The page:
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Long-Run Impacts of Unions on Firms: New Evidence from Financial Markets, 1961-1999

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  • Lee, David S.
  • Mas, Alexandre
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    Abstract

    We estimate the effect of new unionization on firms’ equity value over the 1961-1999 period using a newly assembled sample of National Labor Relations Board (NLRB) representation elections matched to stock market data. Event-study estimates show an average union effect on the equity value of the firm equivalent to a cost of at least $40,500 per unionized worker. At the same time, point estimates from a regression-discontinuity design – comparing the stock market impact of close union election wins to close losses – are considerably maller and close to zero. We find a negative relationship between the cumulative abnormal returns and the vote share in support of the union, allowing us to reconcile these seemingly contradictory findings. Using the magnitudes from the analysis, we calibrate a structural “median voter†model of endogenous union determination in order to conduct counterfactual policy simulations of policies that would marginally increase the ease of unionization.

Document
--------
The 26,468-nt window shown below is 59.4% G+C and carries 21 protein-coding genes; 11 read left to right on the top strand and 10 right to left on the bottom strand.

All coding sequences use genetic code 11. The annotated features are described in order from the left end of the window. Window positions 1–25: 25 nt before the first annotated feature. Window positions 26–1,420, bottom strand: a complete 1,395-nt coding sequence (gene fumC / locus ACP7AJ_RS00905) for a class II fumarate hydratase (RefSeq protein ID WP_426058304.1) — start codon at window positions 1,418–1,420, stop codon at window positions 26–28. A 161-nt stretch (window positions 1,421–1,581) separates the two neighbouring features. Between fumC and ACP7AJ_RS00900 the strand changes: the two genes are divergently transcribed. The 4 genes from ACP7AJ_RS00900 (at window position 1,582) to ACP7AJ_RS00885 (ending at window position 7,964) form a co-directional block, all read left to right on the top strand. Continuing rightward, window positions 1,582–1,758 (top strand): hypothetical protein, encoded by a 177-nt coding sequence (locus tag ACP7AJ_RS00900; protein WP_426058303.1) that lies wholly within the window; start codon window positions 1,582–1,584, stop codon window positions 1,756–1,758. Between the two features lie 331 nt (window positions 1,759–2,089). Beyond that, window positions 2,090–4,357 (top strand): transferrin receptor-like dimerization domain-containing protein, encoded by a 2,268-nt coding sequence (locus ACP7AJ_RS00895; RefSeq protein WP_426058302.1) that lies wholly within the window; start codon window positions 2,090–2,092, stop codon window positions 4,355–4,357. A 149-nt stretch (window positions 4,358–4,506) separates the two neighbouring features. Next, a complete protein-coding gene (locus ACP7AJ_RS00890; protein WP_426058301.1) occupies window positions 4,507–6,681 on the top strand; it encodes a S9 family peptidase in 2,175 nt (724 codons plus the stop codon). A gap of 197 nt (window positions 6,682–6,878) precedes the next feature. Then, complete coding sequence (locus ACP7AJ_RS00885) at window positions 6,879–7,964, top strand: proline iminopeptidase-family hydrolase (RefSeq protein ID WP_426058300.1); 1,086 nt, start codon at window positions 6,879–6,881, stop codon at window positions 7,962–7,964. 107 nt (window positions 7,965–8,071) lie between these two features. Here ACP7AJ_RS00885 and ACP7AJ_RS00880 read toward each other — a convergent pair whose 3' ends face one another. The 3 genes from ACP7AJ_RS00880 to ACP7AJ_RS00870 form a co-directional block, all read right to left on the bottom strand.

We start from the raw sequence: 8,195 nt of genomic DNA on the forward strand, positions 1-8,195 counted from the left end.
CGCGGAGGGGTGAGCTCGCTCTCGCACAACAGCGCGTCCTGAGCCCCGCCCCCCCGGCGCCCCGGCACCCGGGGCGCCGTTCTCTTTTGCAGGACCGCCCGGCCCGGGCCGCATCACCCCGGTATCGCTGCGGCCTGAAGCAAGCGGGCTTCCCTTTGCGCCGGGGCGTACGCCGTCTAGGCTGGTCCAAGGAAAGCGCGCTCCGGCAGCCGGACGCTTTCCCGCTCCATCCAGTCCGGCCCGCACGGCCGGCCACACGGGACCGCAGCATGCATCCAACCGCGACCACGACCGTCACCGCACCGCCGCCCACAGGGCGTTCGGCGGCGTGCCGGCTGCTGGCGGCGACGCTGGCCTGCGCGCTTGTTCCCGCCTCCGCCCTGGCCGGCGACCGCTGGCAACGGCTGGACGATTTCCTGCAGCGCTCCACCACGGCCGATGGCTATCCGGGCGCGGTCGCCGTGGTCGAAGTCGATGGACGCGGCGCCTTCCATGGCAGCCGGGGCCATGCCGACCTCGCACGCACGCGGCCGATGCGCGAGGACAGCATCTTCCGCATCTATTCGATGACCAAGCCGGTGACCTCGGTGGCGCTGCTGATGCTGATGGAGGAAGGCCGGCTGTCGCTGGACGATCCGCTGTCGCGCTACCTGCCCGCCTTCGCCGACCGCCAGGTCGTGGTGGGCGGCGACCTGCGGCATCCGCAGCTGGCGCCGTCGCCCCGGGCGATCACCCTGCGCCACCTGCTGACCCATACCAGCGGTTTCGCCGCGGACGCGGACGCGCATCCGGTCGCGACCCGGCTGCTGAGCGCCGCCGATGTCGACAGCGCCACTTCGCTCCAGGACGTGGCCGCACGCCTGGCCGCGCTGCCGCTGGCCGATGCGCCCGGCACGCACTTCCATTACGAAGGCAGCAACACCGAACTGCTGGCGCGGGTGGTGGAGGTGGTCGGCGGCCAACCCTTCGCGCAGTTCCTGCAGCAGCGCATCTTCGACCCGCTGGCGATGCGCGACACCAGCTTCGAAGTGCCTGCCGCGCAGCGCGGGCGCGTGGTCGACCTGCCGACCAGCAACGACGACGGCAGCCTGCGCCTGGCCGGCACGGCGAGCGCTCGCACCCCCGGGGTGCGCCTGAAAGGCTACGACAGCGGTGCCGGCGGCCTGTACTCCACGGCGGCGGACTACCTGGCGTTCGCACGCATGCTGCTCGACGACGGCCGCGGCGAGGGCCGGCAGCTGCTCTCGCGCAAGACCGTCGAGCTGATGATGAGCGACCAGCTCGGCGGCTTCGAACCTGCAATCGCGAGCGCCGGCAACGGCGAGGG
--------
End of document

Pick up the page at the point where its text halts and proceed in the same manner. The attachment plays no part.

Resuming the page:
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    Bibliographic Info

    Paper provided by Institute of Industrial Relations, UC Berkeley in its series Institute for Research on Labor and Employment, Working Paper Series with number qt1j93n8gj.

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    Date of creation: 02 Jan 2009
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    Handle: RePEc:cdl:indrel:qt1j93n8gj

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    22. Michaely, Roni & Thaler, Richard H & Womack, Kent L, 1995. " Price Reactions to Dividend Initiations and Omissions: Overreaction or Drift?," Journal of Finance, American Finance Association, vol. 50(2), pages 573-608, June.
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